After 5 lovely days in Lembongan, I made my way back to Bali eventually up north to begin volunteering. Since January 11th, I have been working in an orphanage called My Father's Home, located in a teeny village called Tukad Mungga. It's a pretty cool story how this opportunity came into being, a story I will save for another time. What I will say right now, however, is that I feel like I could spend the next 10 years here perfectly content. It's only been a month, but the kids with their sweaty little hands and faces have found the path straight to the core of my heart. Precious little ones.

Today's headlines at the end of the post: Bali, get ready! Mom, Bethany, Brittany, Mrs. Rovi and Donna are coming to see me next week!!!!

Wednesday, January 13, 2010

ketchup, part 1

I used to always start my blog entries the same way. Something to the tune of "I'm sorry it's been so long. Internet access has been patchy, too much homework to do, my life is boring. etc. etc." But recently it dawned on me that introducing my posts with an apology is at best boring and at worst funereal. The only thing I'm sorry about is that you've missed out on all the epic adventures which have taken place over my past month (and to my family and friends for the 10 days of incessant worrying).

So, since you've been gone...

I traveled from Jakarta to Bali by train, bus, car and motorbike. We got in a small fender bender which turned our supposed to be 10 hour journey into 14 V E R Y long hours. They took us to the police station which was more or less an automobile graveyard. Scary!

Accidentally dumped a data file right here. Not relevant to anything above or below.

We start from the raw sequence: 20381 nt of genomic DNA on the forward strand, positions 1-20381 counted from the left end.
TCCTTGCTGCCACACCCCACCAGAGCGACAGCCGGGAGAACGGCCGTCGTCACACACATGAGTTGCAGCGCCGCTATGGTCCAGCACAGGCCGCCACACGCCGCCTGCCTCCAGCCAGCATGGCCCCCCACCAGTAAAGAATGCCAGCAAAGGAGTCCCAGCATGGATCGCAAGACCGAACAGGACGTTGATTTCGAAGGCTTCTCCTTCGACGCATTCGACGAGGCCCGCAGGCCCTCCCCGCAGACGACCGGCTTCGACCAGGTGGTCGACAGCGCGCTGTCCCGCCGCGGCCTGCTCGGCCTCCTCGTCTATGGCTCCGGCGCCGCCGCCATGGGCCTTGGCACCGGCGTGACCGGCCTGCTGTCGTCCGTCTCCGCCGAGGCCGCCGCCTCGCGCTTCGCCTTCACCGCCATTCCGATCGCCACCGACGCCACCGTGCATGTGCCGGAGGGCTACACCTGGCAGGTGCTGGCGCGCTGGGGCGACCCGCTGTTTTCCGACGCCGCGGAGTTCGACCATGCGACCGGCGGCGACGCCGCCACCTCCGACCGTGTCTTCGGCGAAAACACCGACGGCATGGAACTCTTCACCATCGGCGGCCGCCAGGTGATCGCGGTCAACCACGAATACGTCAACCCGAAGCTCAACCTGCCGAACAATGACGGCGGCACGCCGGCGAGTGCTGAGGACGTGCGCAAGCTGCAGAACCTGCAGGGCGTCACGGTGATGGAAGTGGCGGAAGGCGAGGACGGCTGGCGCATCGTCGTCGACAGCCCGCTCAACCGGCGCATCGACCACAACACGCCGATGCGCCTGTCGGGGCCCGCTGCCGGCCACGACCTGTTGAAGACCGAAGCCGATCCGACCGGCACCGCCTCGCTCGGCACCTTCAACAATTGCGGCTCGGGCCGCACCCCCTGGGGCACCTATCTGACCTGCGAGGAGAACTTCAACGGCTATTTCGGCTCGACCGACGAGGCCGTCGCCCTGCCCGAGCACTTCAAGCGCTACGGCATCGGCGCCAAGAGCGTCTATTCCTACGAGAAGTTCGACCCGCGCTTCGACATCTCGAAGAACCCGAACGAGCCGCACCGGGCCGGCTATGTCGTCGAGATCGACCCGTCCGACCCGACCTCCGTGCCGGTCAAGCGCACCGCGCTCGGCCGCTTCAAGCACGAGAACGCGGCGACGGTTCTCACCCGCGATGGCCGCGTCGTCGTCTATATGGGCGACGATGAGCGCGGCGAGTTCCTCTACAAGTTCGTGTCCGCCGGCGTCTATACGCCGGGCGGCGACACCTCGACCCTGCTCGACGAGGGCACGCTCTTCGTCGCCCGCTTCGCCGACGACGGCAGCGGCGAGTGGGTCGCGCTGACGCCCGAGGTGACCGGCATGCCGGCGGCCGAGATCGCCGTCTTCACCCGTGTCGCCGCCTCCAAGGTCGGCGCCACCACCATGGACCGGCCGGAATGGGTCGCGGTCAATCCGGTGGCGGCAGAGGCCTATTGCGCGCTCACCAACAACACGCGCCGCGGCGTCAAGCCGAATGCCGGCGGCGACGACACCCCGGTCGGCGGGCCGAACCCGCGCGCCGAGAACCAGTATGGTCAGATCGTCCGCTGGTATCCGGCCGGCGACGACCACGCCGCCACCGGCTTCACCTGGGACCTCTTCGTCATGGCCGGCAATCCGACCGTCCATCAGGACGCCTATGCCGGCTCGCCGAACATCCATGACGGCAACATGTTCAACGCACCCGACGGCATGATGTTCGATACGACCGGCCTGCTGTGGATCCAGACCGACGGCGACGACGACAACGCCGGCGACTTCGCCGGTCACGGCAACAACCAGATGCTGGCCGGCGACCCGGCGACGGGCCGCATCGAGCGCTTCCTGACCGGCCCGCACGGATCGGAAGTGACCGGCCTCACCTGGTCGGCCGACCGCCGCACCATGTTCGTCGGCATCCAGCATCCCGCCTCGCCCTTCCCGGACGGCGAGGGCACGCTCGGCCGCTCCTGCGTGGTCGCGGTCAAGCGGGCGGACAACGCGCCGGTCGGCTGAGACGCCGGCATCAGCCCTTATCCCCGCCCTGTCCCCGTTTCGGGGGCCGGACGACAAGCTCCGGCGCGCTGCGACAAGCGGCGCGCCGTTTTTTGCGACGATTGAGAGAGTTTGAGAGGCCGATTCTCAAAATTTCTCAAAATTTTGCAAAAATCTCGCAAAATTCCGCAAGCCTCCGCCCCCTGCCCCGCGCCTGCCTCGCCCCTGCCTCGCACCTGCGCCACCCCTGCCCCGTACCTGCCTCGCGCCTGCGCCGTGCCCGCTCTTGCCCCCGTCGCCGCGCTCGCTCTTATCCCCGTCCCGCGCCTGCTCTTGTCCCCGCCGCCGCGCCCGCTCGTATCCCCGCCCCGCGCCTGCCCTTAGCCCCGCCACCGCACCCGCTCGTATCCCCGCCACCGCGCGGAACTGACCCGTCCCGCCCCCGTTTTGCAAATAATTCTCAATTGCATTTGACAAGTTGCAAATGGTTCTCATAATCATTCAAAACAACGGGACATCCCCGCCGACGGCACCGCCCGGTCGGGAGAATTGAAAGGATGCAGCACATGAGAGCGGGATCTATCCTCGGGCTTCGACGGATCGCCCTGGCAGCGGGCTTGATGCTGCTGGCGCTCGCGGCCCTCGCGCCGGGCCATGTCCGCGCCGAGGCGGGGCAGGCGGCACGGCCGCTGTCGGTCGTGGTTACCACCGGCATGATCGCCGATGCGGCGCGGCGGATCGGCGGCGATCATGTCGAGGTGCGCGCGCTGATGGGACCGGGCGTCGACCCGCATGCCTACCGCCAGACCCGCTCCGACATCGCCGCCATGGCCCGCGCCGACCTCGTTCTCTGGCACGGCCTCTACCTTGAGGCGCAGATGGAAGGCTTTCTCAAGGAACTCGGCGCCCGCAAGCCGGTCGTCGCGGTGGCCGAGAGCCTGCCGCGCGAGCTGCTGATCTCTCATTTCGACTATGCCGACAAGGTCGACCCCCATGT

I explored Yokjakarta, one of Indonesia's most historic cities, where I saw the world's largest Buddhist temple, Borodudur. Built around 800AD with almost 3000 hand carved panels which tell Buddha's life story in chronological order, it was worth the 4 hour wait in the police parking lot.

Since I hadn't really stopped sweating since I came to Indonesia, and it was to be my first Christmas completely on my own, I decided to head to the mountains, where I at least had a chance of being in weather similar to the homeland Oregon. I found coldness!

I arrived on Christmas Eve to a magical village where the smell of sweet, bell shaped flowers filled the cool mountain air. And on Christmas day, I climbed the volcano (Mt. Bromo) and ate the best fried rice ever at the top. All in all, not a bad Christmas, although I would have given anything to play the Franger family pickle game or eat some of Grandma's cioppino soup.

On my trip to Bromo, I met some great people from Malaysia, who invited to to accompany them to another volcano called Ijen. Money was the only thing stopping me, so when they said I could crash on the floor of their hotel room, I was in. They were wonderful people and invited me to spend the Chinese New Year with them in tempting!

One of the primary occupations for men living in this area is sulphur mining. It was hard enough for us to complete the 5 mile hike. I didn't even go to the bottom of the crater (although many tourists do) because the suphur was so penetrating to the eyes and lungs. These hardcore guys make this trip carrying 198 pounds out of the crater and down the mountain, 2-3 times per day, some with no shirt or shoes for around 10 bucks a day. It was painful to witness and made me a little more thankful for my nearly minimum wage subbing jobs.

Gotta wake up at 5:30 tomorrow to be with the orphanage kids, so that's all for tonight. The rest will be saved for ketchup, part 2. Thanks for reading...much love!